St Albans boy completes Round the Island Race after three years of cancer treatment
PUBLISHED: 16:15 15 July 2016 | UPDATED: 16:15 15 July 2016
An adventurous St Albans teenager has undergone a sea change after enduring more than three years of treatment for leukaemia, by competing in a yacht race around the Isle of Wight.
Jonathan Light, 14, who is a Year 10 pupil at Beaumont School, took part in the J.P. Morgan Asset Management Round the Island Race, one of Britain’s largest participation sporting events.
He was one of 24 young people from across the UK sailing on board the Ellen MacArthur Cancer Trust’s five yachts participating in the race, in what were described as challenging conditions on the water.
Jonathan’s mum, Hannah, explained that the teenager was diagnosed with cancer at the age of 11 and only stopped treatment in April.
He had initially been diagnosed with norovirus but, Hannah said, “we knew he wasn’t well as he was losing weight, and was hardly eating anything, and he had no energy”.
Hannah said that since his diagnosis: “Jonathan has had chemotherapy, including oral tablets and chemo into his spine – he’s had over 1,000 days of chemotherapy.”
She added: “The main aim of the Ellen MacArthur Trust is to give children either having treatment or recovering from it to experience sailing.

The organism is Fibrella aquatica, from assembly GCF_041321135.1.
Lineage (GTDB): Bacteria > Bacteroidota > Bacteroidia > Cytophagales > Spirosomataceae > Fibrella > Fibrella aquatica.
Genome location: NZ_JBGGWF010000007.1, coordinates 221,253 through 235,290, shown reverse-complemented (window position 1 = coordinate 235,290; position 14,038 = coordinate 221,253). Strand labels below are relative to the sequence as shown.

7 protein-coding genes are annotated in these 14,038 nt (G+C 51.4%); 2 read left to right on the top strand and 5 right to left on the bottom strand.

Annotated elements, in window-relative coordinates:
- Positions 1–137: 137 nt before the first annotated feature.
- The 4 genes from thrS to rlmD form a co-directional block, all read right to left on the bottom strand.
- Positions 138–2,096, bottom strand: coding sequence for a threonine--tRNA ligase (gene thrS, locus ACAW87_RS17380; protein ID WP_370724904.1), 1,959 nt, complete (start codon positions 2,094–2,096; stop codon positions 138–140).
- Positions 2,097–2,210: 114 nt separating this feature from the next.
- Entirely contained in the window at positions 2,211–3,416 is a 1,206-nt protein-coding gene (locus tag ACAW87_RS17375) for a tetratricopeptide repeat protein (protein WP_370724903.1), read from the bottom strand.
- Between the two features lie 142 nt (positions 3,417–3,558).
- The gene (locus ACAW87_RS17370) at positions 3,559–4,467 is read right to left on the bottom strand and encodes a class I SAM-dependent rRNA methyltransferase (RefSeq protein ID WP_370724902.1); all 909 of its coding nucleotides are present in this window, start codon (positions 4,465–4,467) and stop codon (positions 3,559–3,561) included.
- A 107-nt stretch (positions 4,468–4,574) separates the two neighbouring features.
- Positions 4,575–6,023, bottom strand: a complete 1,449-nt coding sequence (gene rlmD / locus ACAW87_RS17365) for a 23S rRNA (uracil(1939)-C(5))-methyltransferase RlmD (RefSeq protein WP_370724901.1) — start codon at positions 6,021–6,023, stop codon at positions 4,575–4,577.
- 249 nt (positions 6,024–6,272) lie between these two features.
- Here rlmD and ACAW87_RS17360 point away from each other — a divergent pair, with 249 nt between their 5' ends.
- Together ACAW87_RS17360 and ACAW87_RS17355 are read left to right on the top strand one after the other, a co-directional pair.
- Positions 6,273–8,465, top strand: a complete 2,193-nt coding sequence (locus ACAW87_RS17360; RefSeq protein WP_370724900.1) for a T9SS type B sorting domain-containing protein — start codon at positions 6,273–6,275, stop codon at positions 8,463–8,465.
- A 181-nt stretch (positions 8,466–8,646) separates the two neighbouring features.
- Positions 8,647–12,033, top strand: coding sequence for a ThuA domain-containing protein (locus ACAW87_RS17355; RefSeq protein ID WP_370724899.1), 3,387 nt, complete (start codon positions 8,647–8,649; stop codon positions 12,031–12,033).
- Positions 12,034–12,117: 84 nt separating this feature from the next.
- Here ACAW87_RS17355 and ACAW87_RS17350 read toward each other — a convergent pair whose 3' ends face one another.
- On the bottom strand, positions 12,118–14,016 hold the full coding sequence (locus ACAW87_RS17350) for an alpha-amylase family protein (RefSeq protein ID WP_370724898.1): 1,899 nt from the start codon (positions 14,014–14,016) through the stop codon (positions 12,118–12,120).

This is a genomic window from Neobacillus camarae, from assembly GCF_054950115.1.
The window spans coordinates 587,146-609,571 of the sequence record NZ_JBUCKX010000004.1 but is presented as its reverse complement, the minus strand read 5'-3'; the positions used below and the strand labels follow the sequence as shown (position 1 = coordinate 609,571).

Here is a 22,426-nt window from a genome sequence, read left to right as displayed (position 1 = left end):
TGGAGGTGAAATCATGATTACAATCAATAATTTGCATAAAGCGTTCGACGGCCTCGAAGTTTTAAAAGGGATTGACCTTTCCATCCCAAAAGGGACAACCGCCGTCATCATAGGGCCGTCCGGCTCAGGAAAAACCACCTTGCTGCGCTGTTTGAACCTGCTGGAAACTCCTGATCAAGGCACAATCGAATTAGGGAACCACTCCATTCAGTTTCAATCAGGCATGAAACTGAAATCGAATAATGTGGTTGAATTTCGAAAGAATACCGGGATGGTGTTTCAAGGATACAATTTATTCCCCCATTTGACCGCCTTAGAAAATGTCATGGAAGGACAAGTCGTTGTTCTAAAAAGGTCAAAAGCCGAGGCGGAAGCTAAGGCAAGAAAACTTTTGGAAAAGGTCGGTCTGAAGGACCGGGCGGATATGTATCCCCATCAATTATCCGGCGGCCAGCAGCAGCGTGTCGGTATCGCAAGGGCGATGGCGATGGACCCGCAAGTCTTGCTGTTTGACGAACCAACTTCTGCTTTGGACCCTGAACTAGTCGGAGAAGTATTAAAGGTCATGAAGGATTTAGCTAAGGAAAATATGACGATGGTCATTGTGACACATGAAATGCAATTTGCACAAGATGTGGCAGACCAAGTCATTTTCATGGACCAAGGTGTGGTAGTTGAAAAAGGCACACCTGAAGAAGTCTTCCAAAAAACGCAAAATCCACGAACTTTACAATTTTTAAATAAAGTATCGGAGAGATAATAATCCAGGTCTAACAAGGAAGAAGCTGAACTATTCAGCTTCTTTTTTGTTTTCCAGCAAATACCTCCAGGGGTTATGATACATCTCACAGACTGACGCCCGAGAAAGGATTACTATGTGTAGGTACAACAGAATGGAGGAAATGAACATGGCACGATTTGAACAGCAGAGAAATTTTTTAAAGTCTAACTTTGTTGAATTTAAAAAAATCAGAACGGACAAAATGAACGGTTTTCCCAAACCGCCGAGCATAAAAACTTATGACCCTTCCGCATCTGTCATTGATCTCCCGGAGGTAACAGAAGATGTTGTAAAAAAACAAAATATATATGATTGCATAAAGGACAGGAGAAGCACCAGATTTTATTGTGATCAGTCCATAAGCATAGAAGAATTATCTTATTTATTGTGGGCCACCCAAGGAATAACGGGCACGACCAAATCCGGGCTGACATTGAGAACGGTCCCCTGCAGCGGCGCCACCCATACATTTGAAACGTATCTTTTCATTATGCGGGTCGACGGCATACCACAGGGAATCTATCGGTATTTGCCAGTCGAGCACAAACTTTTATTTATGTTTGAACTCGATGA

“Jonathan has a good stomach so he didn’t get seasick!”
Apart from his participation in the race marking the end of his gruelling treatment, it was also special as Jonathan has been unable to take part in school trips, because of the chemotherapy.
Hannah explained: “He couldn’t even have a night away from home. What makes this experience ideal is that there is an oncology nurse there during the trip. Also, other members of the crew have had cancer themselves, so he was with people who have gone through similar experiences.”
Jonathan, who was joined by four other young people on board the yacht Moonspray, said: “It was a really great experience. Ever since I started sailing with the trust, I have wanted to do Round the Island Race and now I have done it.”
He said the experience had taught him about “independence, because things don’t happen unless you try things.”
To support the trust, visit www.ellenmacarthurcancertrust.org